Nature Notes

Vol. XII May, 1934 No. 5

Highlights of History in Mount Rainier National Park

Part VI.

The goal which Lieutenant Kautz and his party from Ft. Steilacoom sought was not to be achieved for some years. As far as is known, no one attempted to climb to the summit of Mt. Rainier until 1870 when man stood upon the highest point of the mountain for the first time. In Olympia at that time were two young, ambitious, and adventurous men. With muscles and spirit tempered by pioneer life in Washington Territory, they were admirably equipped for the accomplishment of this - at that time - almost superhuman feat. Hazard Stevens, son of the first Governor of Washington Territory and distinguished soldier during the Civil War, and Peter B. VanTrump, secretary to Marshal F. Moore (then Governor of Washington Territory) are the men who first stood upon Rainier's crest. A third man - Edward T. Coleman - who had several first ascents to his credit, among them the first ascent of Mount Baker, intended to accompany them, but due to some unfortunate complications dropped out before the others reached their base camp near the cascade now known as Sluiskin Falls.

The entire party left Olympia on August 8, 1870, and arrived at the ranch of James Longmire on Yelm Prairie in the evening. This group included a gay escort of young men and women who came this far with the climbers to bid them good luck on their perilous undertaking. Stevens and VanTrump had previously arranged with James Longmire for assistance in securing a guide capable of leading them to the base of Mt. Rainier. Longmire, himself, was later to figure prominently in the history of "The Mountain". Accordingly, with Longmire leading the way, Stevens, VanTrump, and Coleman began their journey the following morning. Several days later, after many hardships, they reached Bear Prairie, and near this spot Longmire found Sluiskin, a Yakima Indian, whom he persuaded to lead the party beyond this point.

sketch of The Mountain

Longmire returned to Yelm after this duty was performed while, guided by Sluiskin, the other three men picked their way toward the crest of the Tatoosh Range. Coleman stood dropped out, Stevens and VanTrump continuing onward with their Indian guide who led them upward over the steep slopes of the Tatoosh and thence along its crest among the various peaks. After advancing along this difficult and tiresome route, the party descended on the other side and advanced toward the mountain along what is now known as Mazama Ridge. Why Sluiskin chose this laborious route is a matter of conjecture. He may have desired to tire and discourage these white men hoping at the start to dispell their hopes of attempting what he regarded as foolhardy and impossible; he may have been seeking to prolong his employment (he was to receive one dollar a day for his services as guide); or he may have been influenced by the Indians' natural disinclination to inform the white man regarding heretofore virgin territory. At any rate, a much easier and shorter route might have been taken, and it is quite certain that Sluiskin was not familiar with it.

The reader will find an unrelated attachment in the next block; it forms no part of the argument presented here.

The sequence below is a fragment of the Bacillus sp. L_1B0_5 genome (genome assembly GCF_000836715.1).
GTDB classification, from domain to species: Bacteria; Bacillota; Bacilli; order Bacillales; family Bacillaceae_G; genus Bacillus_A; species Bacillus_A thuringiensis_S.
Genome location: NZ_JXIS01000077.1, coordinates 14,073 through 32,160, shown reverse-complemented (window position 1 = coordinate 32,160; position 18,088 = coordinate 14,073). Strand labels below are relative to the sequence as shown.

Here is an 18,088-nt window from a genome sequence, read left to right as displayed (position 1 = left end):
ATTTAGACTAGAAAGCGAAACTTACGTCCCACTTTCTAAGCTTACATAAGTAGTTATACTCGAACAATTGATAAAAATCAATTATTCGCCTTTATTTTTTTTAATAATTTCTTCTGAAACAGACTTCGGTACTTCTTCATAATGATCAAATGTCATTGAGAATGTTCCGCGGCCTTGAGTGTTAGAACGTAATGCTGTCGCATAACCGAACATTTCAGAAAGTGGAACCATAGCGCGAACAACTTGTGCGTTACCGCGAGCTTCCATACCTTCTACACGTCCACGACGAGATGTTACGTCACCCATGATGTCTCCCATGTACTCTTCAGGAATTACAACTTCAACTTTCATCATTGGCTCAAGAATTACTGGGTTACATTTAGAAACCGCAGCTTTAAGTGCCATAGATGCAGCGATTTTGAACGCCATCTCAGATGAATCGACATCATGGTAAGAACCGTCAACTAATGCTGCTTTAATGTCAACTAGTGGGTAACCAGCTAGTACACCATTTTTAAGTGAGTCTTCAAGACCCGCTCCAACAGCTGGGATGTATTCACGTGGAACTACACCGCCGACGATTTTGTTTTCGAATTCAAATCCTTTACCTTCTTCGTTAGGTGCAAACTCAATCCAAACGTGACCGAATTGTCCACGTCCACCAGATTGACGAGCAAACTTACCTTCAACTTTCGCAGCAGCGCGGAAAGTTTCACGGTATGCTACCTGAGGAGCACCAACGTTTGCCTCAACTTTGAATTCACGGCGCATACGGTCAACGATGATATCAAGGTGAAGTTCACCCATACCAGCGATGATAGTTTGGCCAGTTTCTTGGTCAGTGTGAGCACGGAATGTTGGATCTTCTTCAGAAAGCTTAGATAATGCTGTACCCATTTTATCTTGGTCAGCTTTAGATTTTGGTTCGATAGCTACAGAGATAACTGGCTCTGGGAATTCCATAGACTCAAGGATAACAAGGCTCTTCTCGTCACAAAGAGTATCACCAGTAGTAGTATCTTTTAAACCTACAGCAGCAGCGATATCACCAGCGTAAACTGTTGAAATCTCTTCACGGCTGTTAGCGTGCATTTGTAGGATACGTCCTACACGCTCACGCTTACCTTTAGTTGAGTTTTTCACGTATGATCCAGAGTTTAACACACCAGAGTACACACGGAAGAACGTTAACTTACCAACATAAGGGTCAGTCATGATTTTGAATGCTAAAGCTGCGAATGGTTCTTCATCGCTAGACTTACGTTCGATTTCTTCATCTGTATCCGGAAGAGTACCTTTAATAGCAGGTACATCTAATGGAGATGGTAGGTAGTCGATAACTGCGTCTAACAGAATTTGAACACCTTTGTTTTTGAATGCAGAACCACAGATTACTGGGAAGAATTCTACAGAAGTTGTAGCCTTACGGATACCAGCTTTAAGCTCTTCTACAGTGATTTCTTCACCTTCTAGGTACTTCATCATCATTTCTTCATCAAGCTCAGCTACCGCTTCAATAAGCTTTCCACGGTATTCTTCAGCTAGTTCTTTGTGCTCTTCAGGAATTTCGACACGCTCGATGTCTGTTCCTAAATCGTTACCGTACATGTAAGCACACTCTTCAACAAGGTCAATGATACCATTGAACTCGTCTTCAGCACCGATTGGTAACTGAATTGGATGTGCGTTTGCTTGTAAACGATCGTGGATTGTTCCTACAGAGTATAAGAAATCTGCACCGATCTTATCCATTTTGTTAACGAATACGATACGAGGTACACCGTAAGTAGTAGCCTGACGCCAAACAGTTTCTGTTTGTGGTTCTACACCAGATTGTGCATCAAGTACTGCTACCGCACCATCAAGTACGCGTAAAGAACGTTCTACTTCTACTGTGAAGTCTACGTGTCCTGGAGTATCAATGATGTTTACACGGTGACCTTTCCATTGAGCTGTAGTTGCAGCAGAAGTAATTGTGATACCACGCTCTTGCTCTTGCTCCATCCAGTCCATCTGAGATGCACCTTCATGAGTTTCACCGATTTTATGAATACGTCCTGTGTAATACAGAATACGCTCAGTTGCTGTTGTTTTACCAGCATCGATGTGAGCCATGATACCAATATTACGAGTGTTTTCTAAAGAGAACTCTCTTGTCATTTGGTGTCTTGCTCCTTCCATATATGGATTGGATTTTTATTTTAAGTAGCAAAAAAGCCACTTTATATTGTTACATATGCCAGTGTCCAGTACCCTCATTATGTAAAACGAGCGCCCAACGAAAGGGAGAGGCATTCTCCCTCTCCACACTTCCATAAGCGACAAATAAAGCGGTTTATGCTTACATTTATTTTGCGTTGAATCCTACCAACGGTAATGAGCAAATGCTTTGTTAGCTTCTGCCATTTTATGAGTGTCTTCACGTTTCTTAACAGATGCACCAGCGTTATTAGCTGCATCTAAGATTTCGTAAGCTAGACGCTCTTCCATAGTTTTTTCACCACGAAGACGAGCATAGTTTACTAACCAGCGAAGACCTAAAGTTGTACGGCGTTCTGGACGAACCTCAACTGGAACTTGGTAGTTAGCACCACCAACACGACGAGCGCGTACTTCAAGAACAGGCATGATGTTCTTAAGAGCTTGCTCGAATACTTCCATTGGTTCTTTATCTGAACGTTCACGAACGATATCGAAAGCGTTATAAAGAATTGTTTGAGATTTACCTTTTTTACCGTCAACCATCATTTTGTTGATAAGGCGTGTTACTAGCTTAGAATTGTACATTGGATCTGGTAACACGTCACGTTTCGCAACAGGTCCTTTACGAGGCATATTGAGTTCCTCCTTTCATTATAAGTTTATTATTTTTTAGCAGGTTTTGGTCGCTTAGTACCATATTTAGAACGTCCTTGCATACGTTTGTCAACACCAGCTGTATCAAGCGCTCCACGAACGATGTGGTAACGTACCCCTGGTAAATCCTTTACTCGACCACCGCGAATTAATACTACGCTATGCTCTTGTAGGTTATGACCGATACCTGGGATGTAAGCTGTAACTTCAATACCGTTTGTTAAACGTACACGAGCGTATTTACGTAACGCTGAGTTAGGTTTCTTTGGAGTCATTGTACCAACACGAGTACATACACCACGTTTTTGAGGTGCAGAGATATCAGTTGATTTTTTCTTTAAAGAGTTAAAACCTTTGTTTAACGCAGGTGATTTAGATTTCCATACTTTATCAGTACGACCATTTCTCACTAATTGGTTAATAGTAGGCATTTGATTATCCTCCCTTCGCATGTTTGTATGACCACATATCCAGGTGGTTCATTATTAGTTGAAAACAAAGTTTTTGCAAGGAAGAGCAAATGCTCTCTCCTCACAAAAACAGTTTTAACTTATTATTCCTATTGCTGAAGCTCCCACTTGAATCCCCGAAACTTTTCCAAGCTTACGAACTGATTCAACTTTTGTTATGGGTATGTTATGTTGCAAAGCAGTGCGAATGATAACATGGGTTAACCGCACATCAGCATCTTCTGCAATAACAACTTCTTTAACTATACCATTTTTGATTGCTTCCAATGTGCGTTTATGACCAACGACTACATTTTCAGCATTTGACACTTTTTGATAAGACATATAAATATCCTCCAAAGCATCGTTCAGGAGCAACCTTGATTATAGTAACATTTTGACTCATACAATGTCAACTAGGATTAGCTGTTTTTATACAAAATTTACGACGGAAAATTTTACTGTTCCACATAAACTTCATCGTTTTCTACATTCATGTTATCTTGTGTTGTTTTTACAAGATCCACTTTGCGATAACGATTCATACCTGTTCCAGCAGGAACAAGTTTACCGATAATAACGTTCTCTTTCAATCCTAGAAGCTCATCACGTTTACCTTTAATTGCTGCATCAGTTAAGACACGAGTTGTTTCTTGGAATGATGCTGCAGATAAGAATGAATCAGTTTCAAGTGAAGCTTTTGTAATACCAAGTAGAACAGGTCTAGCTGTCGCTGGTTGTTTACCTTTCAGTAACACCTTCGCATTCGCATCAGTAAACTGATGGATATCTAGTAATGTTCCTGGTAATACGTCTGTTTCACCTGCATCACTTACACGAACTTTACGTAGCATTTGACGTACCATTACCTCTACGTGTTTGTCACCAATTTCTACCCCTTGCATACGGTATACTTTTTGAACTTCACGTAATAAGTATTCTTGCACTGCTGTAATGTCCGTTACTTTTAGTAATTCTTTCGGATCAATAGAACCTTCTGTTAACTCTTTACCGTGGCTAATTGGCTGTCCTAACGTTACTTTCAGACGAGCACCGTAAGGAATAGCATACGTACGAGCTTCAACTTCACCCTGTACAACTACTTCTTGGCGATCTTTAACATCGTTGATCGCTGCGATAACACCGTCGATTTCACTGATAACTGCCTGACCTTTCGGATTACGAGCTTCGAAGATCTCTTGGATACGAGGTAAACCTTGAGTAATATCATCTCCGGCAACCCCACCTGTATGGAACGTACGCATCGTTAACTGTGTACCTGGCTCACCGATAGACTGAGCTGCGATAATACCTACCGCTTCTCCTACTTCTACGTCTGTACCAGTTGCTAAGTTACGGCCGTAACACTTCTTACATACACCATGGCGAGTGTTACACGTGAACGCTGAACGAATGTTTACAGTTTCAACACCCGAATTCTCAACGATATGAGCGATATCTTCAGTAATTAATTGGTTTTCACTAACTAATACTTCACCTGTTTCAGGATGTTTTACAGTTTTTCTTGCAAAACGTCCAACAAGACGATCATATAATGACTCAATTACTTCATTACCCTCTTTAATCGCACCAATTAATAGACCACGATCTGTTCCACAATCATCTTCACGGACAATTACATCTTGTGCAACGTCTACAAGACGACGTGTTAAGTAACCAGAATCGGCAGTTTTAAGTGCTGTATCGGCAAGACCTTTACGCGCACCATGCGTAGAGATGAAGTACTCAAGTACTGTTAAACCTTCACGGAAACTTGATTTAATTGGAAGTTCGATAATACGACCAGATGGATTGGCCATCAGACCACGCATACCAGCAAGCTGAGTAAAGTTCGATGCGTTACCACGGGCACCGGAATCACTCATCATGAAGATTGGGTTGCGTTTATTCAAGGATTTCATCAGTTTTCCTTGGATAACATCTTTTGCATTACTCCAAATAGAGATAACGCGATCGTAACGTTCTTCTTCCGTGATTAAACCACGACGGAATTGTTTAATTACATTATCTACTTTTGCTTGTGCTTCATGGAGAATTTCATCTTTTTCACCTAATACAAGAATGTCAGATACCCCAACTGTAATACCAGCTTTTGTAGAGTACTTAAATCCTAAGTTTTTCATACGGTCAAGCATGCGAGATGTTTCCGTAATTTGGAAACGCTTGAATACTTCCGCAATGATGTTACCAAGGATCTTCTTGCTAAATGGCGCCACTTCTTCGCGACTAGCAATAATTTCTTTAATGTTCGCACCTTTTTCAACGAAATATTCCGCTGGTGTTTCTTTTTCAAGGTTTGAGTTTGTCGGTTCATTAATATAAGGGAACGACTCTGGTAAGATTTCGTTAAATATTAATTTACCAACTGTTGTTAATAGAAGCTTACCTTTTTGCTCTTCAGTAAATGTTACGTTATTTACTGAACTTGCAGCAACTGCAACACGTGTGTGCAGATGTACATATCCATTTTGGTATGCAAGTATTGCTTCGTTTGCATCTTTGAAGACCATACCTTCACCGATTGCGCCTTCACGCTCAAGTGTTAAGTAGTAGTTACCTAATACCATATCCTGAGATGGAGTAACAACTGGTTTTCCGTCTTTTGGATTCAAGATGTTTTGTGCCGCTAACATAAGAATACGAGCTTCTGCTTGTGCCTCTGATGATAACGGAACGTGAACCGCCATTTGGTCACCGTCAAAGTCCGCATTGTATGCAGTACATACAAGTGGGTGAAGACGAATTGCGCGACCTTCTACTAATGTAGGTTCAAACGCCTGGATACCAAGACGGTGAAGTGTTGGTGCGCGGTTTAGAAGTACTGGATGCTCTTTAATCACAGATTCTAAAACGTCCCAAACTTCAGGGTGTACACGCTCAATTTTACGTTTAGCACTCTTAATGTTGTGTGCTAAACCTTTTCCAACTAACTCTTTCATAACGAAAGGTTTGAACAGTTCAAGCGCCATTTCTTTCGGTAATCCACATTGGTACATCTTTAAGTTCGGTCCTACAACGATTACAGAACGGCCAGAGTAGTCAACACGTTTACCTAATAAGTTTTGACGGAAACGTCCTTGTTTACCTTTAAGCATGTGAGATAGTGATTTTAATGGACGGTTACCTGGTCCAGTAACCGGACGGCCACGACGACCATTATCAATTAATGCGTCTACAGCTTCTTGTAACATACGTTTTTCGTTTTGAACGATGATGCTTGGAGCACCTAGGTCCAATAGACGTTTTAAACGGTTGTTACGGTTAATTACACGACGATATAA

Sluiskin, during the journey, became greatly attached to his white employers, and began to admire their courage and fortitude. Accordingly, as his methods of discouragement failed, he began to warn them of the dangers that they would encounter by persuasive and impassioned speech. (See Meany's "Mt. Rainier - A Record of Exploration") Stevens and VanTrump refused to be discouraged, and on August 17, 1870, at 6:00 A.M. they started from their last camp near Sluiskin Falls (named by them at that time in honor of their guide). They had previously, at the request of the Indian, signed a statement to the effect that they had been duly warned, and that Sluiskin was in no way responsible for their deaths. This document Sluiskin intended to carry back to Olympia as proof of his innocence after waiting for the return of the climbers for a specified time of three days. He was sure that he would never again see them.

Nevertheless, after a grueling climb via Gibraltar Rock (the same route that is usually followed today), Stevens and VanTrump did reach the summit. They were forced to spend the night in the steam caves about the crater rim, and at 9:00 A.M. on August 18, they began the perilous descent. VanTrump received a painful leg injury, but the men reached camp safely where they were joyously received by Sluiskin, who had difficulty in realising that they were not ghosts but actually his friends in the flesh. (See accounts of this first ascent in Hunt's "History of Tacoma" Vol. 1, and Washington State Historical Society Publications, Vol. II (1907-19140).

After a rest at camp, during which time VanTrump's leg recovered sufficiently to enable him to travel, the party returned to Bear Prairie via the easier Paradise-Nisqually River route, and thence to Olympia. Thus was the great Rainier conquered for the first time. (C.F.B.)

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